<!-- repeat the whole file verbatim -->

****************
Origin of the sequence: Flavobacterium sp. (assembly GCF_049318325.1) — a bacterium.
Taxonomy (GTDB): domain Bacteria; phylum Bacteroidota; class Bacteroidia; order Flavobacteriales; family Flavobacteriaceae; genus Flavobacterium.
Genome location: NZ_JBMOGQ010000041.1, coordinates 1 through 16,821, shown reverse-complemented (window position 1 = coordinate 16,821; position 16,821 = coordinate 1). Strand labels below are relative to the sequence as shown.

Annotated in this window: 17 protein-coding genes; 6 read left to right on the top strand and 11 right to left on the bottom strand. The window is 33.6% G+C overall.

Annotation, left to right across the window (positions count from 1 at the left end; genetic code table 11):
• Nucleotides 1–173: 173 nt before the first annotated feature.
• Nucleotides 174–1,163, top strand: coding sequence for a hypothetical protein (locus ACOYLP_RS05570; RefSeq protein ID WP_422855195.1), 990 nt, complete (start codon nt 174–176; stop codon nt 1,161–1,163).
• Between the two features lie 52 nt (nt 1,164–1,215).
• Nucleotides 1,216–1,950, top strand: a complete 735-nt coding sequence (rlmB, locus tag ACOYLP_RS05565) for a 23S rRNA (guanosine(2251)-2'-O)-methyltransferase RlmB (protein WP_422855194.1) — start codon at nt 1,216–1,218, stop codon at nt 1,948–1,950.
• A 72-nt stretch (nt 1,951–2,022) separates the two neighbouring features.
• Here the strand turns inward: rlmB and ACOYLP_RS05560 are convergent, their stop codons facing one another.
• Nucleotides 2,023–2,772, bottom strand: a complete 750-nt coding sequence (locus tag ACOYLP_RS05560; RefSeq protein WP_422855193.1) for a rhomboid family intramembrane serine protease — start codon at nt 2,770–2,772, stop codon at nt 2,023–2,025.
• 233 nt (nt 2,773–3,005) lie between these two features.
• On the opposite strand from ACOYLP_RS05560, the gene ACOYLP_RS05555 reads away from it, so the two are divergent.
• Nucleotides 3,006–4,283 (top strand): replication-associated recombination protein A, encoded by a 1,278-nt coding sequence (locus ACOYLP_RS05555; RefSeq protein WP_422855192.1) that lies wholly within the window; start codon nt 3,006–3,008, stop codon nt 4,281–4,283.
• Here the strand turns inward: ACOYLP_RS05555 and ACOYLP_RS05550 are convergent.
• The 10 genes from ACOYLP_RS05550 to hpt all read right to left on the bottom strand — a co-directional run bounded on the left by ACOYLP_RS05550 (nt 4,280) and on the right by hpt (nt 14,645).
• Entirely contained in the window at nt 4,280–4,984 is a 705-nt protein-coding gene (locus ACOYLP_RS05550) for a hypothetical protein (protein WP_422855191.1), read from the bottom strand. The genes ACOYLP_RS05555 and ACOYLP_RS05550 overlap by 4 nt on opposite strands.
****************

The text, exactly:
Origin of the sequence: Flavobacterium sp. (assembly GCF_049318325.1) — a bacterium.
Taxonomy (GTDB): domain Bacteria; phylum Bacteroidota; class Bacteroidia; order Flavobacteriales; family Flavobacteriaceae; genus Flavobacterium.
Genome location: NZ_JBMOGQ010000041.1, coordinates 1 through 16,821, shown reverse-complemented (window position 1 = coordinate 16,821; position 16,821 = coordinate 1). Strand labels below are relative to the sequence as shown.

Annotated in this window: 17 protein-coding genes; 6 read left to right on the top strand and 11 right to left on the bottom strand. The window is 33.6% G+C overall.

Annotation, left to right across the window (positions count from 1 at the left end; genetic code table 11):
• Nucleotides 1–173: 173 nt before the first annotated feature.
• Nucleotides 174–1,163, top strand: coding sequence for a hypothetical protein (locus ACOYLP_RS05570; RefSeq protein ID WP_422855195.1), 990 nt, complete (start codon nt 174–176; stop codon nt 1,161–1,163).
• Between the two features lie 52 nt (nt 1,164–1,215).
• Nucleotides 1,216–1,950, top strand: a complete 735-nt coding sequence (rlmB, locus tag ACOYLP_RS05565) for a 23S rRNA (guanosine(2251)-2'-O)-methyltransferase RlmB (protein WP_422855194.1) — start codon at nt 1,216–1,218, stop codon at nt 1,948–1,950.
• A 72-nt stretch (nt 1,951–2,022) separates the two neighbouring features.
• Here the strand turns inward: rlmB and ACOYLP_RS05560 are convergent, their stop codons facing one another.
• Nucleotides 2,023–2,772, bottom strand: a complete 750-nt coding sequence (locus tag ACOYLP_RS05560; RefSeq protein WP_422855193.1) for a rhomboid family intramembrane serine protease — start codon at nt 2,770–2,772, stop codon at nt 2,023–2,025.
• 233 nt (nt 2,773–3,005) lie between these two features.
• On the opposite strand from ACOYLP_RS05560, the gene ACOYLP_RS05555 reads away from it, so the two are divergent.
• Nucleotides 3,006–4,283 (top strand): replication-associated recombination protein A, encoded by a 1,278-nt coding sequence (locus ACOYLP_RS05555; RefSeq protein WP_422855192.1) that lies wholly within the window; start codon nt 3,006–3,008, stop codon nt 4,281–4,283.
• Here the strand turns inward: ACOYLP_RS05555 and ACOYLP_RS05550 are convergent.
• The 10 genes from ACOYLP_RS05550 to hpt all read right to left on the bottom strand — a co-directional run bounded on the left by ACOYLP_RS05550 (nt 4,280) and on the right by hpt (nt 14,645).
• Entirely contained in the window at nt 4,280–4,984 is a 705-nt protein-coding gene (locus ACOYLP_RS05550) for a hypothetical protein (protein WP_422855191.1), read from the bottom strand. The genes ACOYLP_RS05555 and ACOYLP_RS05550 overlap by 4 nt on opposite strands.